Crossrail is one of the largest infrastructure construction projects in Europe and comprises a 100 km new railway across London from Reading in the west, through new Liverpool Street and Canary Wharf stations then south under the Thames at Woolwich through to Abbey Wood.
A second spur is due to link Whitechapel with Shenfield in Brentwood, NE London. There are 42 km of new tunnels being constructed using purpose-built tunnel boring machines.
RIL staff have played an important role for Crossrail. Prof. John Reynolds and Dr Lucy Catt and colleagues have been involved in managing Crossrail’s over-water seismic surveys to aid the design of the tunnel route under Woolwich Reach and also the new station at Canary Wharf. One of our projects was to help image key geological interfaces to ensure that the tunnel boring machine would not puncture through impermeable clay into saturated sediments above the tunnel route. The ultra-high resolution seismic interpretation and 3D Ground Model we produced enabled Crossrail engineers and contractors to guide the tunnel boring machine with a precision of better than 30 cm. We were later able to determine that the seismic data cross-correlated with the observed construction logs to better than 15 cm.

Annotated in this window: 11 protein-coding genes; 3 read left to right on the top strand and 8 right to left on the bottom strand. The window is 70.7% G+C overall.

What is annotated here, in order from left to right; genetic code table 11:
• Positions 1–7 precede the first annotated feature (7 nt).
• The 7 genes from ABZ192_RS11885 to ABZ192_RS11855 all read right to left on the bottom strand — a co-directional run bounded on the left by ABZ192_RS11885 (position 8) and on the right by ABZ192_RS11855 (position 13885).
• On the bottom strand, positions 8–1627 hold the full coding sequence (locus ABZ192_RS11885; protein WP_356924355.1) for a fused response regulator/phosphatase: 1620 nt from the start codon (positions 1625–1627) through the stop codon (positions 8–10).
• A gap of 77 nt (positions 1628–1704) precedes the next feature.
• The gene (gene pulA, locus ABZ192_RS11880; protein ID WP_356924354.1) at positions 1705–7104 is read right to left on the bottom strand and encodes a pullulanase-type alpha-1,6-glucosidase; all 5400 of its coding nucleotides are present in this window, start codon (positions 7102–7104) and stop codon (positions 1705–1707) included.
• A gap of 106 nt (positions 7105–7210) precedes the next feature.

The Crossrail tunnel at Whitechapel (Courtesy of Crossrail).
The reason for this news item is that BBC Two is broadcasting a documentary at 9 pm on Wednesday 23rd July about Crossrail, the £15 billion railway. In particular, it is due to describe the tunnel construction beneath the Thames at Woolwich Reach. This was a project that involved a comprehensive integration of high-resolution seismic surveys with over-water construction of boreholes, including extensive investigations for UneXploded Ordnance. Whilst this programme, the second part in a series of three, describes the actual tunnel construction, we can be proud that our staff were involved in this high-profile and highly successful project.
However, our involvement in the Crossrail project has a continuing legacy in that it, and subsequent involvement in the similarly high-profile Thames Tideway Project, has led to the development of an industry-leading workflow to manage the data journey of high-resolution seismic data and integrate them with geotechnical results from intrusive ground investigations and lab testing to form sophisticated dynamic 3D Ground Models. This workflow has been highly successful in recent years in the offshore renewables sector, and is undergoing continual improvement. Watch out for news in the coming weeks about an announcement concerning this workflow.